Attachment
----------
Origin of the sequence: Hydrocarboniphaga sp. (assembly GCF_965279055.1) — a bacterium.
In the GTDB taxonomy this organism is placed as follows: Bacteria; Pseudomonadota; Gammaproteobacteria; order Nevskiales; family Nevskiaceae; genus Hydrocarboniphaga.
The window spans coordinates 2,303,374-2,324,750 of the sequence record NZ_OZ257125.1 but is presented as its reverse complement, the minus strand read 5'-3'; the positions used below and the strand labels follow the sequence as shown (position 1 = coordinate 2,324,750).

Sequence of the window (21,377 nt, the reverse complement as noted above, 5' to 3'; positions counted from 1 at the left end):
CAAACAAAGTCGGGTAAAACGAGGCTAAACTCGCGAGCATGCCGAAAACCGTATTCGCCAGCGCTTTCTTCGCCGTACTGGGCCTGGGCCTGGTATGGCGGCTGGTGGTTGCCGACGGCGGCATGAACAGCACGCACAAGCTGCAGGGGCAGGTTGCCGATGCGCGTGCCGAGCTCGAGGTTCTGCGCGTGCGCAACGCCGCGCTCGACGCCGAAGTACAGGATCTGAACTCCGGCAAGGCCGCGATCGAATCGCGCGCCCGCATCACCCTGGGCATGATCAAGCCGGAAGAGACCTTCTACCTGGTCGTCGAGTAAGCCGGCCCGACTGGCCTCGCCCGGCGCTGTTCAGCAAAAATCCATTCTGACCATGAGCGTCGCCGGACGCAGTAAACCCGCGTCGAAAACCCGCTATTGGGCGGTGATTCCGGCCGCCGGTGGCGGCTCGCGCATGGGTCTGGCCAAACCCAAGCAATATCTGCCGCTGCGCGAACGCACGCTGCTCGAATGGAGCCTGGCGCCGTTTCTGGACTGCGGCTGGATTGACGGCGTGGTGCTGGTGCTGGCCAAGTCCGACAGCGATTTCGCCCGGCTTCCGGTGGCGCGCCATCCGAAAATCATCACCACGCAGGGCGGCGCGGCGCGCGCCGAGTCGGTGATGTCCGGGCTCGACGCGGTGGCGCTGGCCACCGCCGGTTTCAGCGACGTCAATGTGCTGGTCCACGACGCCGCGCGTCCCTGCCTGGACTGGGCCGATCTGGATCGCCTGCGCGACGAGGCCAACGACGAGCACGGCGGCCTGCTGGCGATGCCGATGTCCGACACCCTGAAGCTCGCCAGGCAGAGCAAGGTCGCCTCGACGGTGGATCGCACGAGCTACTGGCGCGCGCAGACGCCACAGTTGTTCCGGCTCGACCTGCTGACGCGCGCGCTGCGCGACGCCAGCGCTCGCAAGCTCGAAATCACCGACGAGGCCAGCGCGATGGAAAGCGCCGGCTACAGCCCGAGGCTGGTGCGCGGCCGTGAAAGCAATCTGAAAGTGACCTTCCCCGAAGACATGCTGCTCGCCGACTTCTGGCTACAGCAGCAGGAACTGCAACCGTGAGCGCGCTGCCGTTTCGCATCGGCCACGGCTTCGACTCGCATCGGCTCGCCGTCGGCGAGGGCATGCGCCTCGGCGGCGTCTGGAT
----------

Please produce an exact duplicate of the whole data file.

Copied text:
Origin of the sequence: Hydrocarboniphaga sp. (assembly GCF_965279055.1) — a bacterium.
In the GTDB taxonomy this organism is placed as follows: Bacteria; Pseudomonadota; Gammaproteobacteria; order Nevskiales; family Nevskiaceae; genus Hydrocarboniphaga.
The window spans coordinates 2,303,374-2,324,750 of the sequence record NZ_OZ257125.1 but is presented as its reverse complement, the minus strand read 5'-3'; the positions used below and the strand labels follow the sequence as shown (position 1 = coordinate 2,324,750).

Sequence of the window (21,377 nt, the reverse complement as noted above, 5' to 3'; positions counted from 1 at the left end):
CAAACAAAGTCGGGTAAAACGAGGCTAAACTCGCGAGCATGCCGAAAACCGTATTCGCCAGCGCTTTCTTCGCCGTACTGGGCCTGGGCCTGGTATGGCGGCTGGTGGTTGCCGACGGCGGCATGAACAGCACGCACAAGCTGCAGGGGCAGGTTGCCGATGCGCGTGCCGAGCTCGAGGTTCTGCGCGTGCGCAACGCCGCGCTCGACGCCGAAGTACAGGATCTGAACTCCGGCAAGGCCGCGATCGAATCGCGCGCCCGCATCACCCTGGGCATGATCAAGCCGGAAGAGACCTTCTACCTGGTCGTCGAGTAAGCCGGCCCGACTGGCCTCGCCCGGCGCTGTTCAGCAAAAATCCATTCTGACCATGAGCGTCGCCGGACGCAGTAAACCCGCGTCGAAAACCCGCTATTGGGCGGTGATTCCGGCCGCCGGTGGCGGCTCGCGCATGGGTCTGGCCAAACCCAAGCAATATCTGCCGCTGCGCGAACGCACGCTGCTCGAATGGAGCCTGGCGCCGTTTCTGGACTGCGGCTGGATTGACGGCGTGGTGCTGGTGCTGGCCAAGTCCGACAGCGATTTCGCCCGGCTTCCGGTGGCGCGCCATCCGAAAATCATCACCACGCAGGGCGGCGCGGCGCGCGCCGAGTCGGTGATGTCCGGGCTCGACGCGGTGGCGCTGGCCACCGCCGGTTTCAGCGACGTCAATGTGCTGGTCCACGACGCCGCGCGTCCCTGCCTGGACTGGGCCGATCTGGATCGCCTGCGCGACGAGGCCAACGACGAGCACGGCGGCCTGCTGGCGATGCCGATGTCCGACACCCTGAAGCTCGCCAGGCAGAGCAAGGTCGCCTCGACGGTGGATCGCACGAGCTACTGGCGCGCGCAGACGCCACAGTTGTTCCGGCTCGACCTGCTGACGCGCGCGCTGCGCGACGCCAGCGCTCGCAAGCTCGAAATCACCGACGAGGCCAGCGCGATGGAAAGCGCCGGCTACAGCCCGAGGCTGGTGCGCGGCCGTGAAAGCAATCTGAAAGTGACCTTCCCCGAAGACATGCTGCTCGCCGACTTCTGGCTACAGCAGCAGGAACTGCAACCGTGAGCGCGCTGCCGTTTCGCATCGGCCACGGCTTCGACTCGCATCGGCTCGCCGTCGGCGAGGGCATGCGCCTCGGCGGCGTCTGGAT